Instructions For How To Use Coffee Grounds For Roses

Used Coffee Filter for compost

Okay, so now you have the low down on how much and when to use spent coffee on your roses, let’s not go through the motions by working our way through a step-by-step process.

  1. Source Your Coffee Grounds – Using freshly brewed coffee grounds from your choice of brewing method (filter, espresso, pressed or even coffee shops), pour it into a container and crush it up. It is important to not let the grounds age for longer than a day (24 hours). Old grounds can develop bacteria and attract mold, which will be transferred to your soil.
  2. Add to Soil or Compost – Using the broken up coffee grounds, you can sprinkle them evenly into your compost pile directly. Note, if you are using paper coffee filters, then feel free to add these to your compost pile, as they are biodegradable.

    Or you can add the coffee grinds directly into the topsoil of your rose beds. If you are adding it directly to your roses, make sure it is done towards the beginning of the growing season. Also, ensure you mix it into the soil and not just allowed to sit on top of the soil. This way, the microorganisms will be able to access the coffee and process it to release the essential nutrients.

  3. Dilute with Water – Another popular method of using coffee grounds is to create a coffee fertilizer. Combine your grounds with 2 gallons (around 7 liters) of water. Mix vigorously until it taints the water into a diluted coffee liquid. We like to let the coffee grinds sit for a few hours to soften further. Use the mixture on your rose garden and other plants.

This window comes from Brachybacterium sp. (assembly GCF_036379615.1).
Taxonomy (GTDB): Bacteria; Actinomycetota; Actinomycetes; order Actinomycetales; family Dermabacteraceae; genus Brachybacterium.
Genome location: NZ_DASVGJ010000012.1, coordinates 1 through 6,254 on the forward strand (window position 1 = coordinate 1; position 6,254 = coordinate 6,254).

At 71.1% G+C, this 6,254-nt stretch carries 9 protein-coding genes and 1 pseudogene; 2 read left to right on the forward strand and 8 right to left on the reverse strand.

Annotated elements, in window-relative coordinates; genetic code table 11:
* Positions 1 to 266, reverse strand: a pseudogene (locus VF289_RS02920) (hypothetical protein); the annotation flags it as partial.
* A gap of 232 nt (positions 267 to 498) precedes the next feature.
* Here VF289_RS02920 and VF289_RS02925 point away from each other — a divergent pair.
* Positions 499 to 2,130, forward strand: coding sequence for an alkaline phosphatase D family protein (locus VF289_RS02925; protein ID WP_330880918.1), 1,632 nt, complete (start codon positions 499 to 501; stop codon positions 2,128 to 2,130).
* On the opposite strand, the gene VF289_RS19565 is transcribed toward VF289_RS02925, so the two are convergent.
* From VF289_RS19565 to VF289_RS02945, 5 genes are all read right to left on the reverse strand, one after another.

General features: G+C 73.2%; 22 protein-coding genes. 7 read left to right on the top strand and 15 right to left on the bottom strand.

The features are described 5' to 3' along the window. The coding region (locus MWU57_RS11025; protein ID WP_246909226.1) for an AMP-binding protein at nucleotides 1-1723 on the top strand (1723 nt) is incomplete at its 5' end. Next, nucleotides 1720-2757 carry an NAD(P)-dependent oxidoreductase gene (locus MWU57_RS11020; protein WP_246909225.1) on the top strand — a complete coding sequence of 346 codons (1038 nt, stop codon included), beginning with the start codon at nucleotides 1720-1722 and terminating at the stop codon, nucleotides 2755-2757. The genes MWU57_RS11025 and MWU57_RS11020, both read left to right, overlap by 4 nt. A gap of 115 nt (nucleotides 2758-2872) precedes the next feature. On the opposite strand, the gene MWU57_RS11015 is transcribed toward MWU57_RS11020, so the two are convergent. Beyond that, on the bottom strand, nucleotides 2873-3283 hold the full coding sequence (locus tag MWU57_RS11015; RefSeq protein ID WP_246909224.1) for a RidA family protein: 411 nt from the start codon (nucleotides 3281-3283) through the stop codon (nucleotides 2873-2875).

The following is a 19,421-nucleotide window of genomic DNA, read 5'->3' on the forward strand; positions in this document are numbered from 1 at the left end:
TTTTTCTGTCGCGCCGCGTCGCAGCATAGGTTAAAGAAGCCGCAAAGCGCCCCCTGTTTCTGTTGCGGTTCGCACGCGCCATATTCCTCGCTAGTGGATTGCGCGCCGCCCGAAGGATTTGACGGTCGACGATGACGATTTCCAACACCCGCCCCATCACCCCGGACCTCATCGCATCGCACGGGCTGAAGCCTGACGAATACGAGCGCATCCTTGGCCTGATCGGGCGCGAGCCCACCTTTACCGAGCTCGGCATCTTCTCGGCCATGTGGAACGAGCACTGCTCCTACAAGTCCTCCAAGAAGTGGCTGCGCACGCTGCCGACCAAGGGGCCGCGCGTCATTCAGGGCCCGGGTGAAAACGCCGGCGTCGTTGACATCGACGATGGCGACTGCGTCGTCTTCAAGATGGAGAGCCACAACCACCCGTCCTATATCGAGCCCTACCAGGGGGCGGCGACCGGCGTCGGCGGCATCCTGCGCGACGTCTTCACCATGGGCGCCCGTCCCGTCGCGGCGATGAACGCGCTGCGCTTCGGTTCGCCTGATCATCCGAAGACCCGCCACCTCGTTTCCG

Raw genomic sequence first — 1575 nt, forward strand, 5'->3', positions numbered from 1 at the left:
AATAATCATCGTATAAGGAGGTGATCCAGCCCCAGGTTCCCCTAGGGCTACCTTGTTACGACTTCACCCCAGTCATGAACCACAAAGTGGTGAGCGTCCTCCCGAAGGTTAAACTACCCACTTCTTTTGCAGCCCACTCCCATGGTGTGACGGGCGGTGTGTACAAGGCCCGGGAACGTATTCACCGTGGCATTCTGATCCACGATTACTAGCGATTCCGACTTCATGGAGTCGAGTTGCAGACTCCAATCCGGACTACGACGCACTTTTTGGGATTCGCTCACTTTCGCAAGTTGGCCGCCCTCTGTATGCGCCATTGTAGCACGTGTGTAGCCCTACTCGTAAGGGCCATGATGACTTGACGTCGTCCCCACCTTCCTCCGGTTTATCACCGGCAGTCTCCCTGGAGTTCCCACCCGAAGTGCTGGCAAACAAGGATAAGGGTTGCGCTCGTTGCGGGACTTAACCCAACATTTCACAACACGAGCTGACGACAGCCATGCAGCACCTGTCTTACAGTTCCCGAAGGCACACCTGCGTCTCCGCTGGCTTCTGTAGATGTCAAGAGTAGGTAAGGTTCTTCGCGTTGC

Other Considerations When Using Coffee Grounds for Roses

Coffee grounds have other side benefits, other than just fertilization purposes. Here are a few more perks used coffee can help with in your garden.

Do Coffee Grounds Help Get Rid of Ants on Roses?

Coffee grounds are a natural repellent against ants. By sprinkling used coffee grounds around your roses, it will deter them from climbing onto your roses or using them as a thorough-fare to other parts of your garden, like your vegetable patch.

Unfortunately, the repelling effect is only effective while the used coffee grounds are fresh. To keep them at bay, you will have to reapply the coffee grounds, which can lead to other problems like an excess of nitrogen which we discussed earlier.

Do Coffee Grounds Attract Worms?

Worms are attracted to any decomposing organic material in the soil – this includes spent coffee grounds. It is their food source, and they will seek it out to consume.

Worms are a gardener’s best friend. They help to aerate the ground as they munch their way through the soil. Plus, their poo (worm casts) are full of vitamins and minerals that plants love to absorb.